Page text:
10 ft Mini DisplayPort to DVI Adapter Converter Cable – Mini DP to DVI 1920x1200 - White
Connect a DVI display to a Mini DisplayPort-equipped PC or MAC® over a longer 10 foot distance – White
Product ID: MDP2DVIMM10W
- 1x Male Mini DisplayPort connector, 1x Male DVI connector
- Supports resolutions up to 1920x1200 (WUXGA) and HDTV resolutions up to 1080p
- Compatible with Intel® Thunderbolt™ devices that are capable of outputting a DisplayPort signal
The MDP2DVIMM10W Mini DisplayPort to DVI Adapter Cable lets you directly connect your Mini DP video source (such as any of your MacBook® or Microsoft® Surface™ Pro devices with mDP) to a DVI monitor or projector, eliminating the expense of having to upgrade to a Mini DisplayPort-capable monitor.
The adapter cable is 10 feet (3 m) in length, and features male-to-male connectors, allowing you to connect your Mini DisplayPort source directly to a DVI display with no additional cabling required.
Compatible with Intel® Thunderbolt™, when connected directly to a supporting DisplayPort over Thunderbolt I/O port, the adapter supports resolutions up to 1920x1200 (WUXGA).
MDP2DVIMM10W is a passive adapter that requires a dual-mode DisplayPort port (DisplayPort++), meaning that DVI and HDMI signals can also be passed through the port.
Backed by a StarTech.com 3-year warranty and free lifetime technical support.
The StarTech.com Advantage
- Connect a Mini DisplayPort source directly to a DVI monitor or projector, with a single male-male cable
Ingram Micro Belgium
|Active or Passive Adapter||Passive|
|Adapter Style||Cable Adapters|
|Chipset ID||NXP - 3361|
|Maximum Cable Length||3 m [10 ft]|
|Maximum Digital Resolutions||1920x1200 / 1080p|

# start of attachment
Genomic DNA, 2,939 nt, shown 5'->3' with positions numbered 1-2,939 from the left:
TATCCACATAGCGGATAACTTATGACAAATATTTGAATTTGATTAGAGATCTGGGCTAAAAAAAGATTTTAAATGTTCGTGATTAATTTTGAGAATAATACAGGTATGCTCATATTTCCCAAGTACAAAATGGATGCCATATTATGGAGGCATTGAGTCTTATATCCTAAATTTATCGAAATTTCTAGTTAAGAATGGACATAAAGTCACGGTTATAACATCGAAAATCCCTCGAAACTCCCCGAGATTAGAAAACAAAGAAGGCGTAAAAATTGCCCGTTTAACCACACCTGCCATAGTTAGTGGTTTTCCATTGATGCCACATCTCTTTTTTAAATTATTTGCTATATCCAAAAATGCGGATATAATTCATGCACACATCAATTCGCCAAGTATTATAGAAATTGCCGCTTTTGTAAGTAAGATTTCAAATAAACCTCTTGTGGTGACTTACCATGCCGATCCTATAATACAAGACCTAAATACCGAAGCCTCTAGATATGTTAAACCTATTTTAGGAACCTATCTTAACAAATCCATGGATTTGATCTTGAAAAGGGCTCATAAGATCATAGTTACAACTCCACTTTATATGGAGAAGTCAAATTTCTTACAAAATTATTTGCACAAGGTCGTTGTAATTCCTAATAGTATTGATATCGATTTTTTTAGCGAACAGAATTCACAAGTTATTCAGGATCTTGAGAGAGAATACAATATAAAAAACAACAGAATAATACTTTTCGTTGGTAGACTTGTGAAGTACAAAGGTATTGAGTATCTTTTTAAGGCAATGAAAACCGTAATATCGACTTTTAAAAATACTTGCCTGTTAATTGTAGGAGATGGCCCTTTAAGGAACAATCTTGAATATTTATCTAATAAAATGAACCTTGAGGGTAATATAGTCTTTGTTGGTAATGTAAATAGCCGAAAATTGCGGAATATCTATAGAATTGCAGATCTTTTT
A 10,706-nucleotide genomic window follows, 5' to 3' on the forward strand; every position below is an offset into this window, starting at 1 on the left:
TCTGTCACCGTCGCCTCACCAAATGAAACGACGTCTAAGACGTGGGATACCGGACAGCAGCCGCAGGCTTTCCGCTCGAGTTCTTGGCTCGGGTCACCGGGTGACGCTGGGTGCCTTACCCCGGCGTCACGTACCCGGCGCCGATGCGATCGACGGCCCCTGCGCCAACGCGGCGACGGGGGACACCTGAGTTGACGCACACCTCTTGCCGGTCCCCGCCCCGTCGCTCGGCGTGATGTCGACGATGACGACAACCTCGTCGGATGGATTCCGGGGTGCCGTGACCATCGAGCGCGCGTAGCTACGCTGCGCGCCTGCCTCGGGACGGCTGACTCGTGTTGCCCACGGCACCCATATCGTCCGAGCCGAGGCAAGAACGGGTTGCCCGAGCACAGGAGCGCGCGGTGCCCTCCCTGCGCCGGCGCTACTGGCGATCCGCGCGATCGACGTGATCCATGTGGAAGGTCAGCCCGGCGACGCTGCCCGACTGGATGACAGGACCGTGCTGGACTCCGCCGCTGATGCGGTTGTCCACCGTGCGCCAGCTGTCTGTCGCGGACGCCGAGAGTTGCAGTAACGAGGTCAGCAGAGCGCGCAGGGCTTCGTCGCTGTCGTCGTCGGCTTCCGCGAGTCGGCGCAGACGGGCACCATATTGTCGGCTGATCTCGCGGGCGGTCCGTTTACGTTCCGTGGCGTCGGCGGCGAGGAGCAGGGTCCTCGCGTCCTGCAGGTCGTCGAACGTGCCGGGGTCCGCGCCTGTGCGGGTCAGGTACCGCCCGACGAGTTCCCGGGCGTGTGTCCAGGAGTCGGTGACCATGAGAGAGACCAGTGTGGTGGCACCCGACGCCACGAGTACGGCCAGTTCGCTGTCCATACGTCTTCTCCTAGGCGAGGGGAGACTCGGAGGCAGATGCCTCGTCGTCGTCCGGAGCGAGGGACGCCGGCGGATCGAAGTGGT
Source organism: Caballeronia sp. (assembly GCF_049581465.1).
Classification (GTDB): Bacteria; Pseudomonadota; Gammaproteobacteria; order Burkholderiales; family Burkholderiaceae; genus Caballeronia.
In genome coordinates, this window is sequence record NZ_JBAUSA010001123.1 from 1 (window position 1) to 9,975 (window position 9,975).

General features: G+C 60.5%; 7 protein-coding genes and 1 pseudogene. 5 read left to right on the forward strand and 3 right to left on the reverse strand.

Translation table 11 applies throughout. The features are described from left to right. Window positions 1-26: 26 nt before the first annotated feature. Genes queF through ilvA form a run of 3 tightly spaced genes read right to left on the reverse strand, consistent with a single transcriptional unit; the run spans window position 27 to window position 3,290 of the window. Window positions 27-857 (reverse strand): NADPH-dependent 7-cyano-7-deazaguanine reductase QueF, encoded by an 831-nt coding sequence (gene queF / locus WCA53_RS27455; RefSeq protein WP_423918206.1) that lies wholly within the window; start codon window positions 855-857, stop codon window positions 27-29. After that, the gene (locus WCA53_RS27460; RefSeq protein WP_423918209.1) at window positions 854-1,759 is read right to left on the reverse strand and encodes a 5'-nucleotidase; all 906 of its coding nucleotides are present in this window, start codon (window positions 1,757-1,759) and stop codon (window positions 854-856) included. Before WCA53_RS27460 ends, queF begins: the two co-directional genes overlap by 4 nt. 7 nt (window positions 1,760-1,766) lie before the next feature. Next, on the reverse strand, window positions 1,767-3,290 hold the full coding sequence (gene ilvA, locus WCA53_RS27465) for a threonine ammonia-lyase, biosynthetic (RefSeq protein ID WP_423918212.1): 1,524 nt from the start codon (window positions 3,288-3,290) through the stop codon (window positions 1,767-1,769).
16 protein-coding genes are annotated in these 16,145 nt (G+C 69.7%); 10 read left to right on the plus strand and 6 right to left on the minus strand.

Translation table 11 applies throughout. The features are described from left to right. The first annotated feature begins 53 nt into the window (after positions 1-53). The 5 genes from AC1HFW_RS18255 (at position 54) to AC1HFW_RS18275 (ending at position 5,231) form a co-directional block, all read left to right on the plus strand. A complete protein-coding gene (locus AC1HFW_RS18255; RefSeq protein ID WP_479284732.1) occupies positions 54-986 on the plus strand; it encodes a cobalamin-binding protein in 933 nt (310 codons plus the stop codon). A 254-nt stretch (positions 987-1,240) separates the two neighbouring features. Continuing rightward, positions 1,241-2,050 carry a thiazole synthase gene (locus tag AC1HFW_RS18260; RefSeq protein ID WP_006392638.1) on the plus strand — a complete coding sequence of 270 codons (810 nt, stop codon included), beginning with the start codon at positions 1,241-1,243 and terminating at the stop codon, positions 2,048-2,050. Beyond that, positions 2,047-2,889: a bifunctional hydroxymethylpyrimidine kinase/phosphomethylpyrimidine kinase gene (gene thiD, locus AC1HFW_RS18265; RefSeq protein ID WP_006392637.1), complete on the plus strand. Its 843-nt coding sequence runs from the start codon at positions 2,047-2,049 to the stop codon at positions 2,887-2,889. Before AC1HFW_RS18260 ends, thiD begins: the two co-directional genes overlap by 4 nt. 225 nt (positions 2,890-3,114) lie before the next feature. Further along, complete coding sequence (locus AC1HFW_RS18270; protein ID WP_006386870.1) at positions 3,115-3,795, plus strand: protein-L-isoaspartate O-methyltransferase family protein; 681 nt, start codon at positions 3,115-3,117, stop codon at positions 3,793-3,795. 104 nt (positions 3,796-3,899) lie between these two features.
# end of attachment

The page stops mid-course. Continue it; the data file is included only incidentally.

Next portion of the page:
|Wide Screen Supported||Yes|
|Connector A||1 - Mini-DisplayPort (20 pin) Male|
|Connector B||1 - DVI-D (25 pin) Male|
|Special Notes / Requirements|
|System and Cable Requirements||DP++ (DisplayPort++) port required from video card or video source for DVI and HDMI® signal pass-through|
|Operating Temperature||0°C to 60°C (32°F to 140°F)|
|Storage Temperature||0°C to 70°C (32°F to 158°F)|
|Cable Length||3 m [10 ft]|
|Product Height||1.5 cm [0.6 in]|
|Product Length||3 m [10 ft]|
|Product Width||37 mm [1.5 in]|
|Weight of Product||154 g [5.4 oz]|
|Package Height||18 mm [0.7 in]|
|Package Length||22 cm [8.7 in]|
|Package Width||20 cm [7.9 in]|
|Shipping (Package) Weight||0.2 kg [0.4 lb]|
|What's in the Box|
|Included in Package||1 - Mini DisplayPort® to DVI Adapter|
Connect your DVI monitor to a DisplayPort equipped computer using a single cable
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Connect a DVI display to a Mini DisplayPort-equipped PC or MAC® over a longer 10 foot distance – Black
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Frequently Asked Questions
Before You Buy
Unfortunately no, this device has an intended source and an intended destination. Refer to the title of the webpage for this order.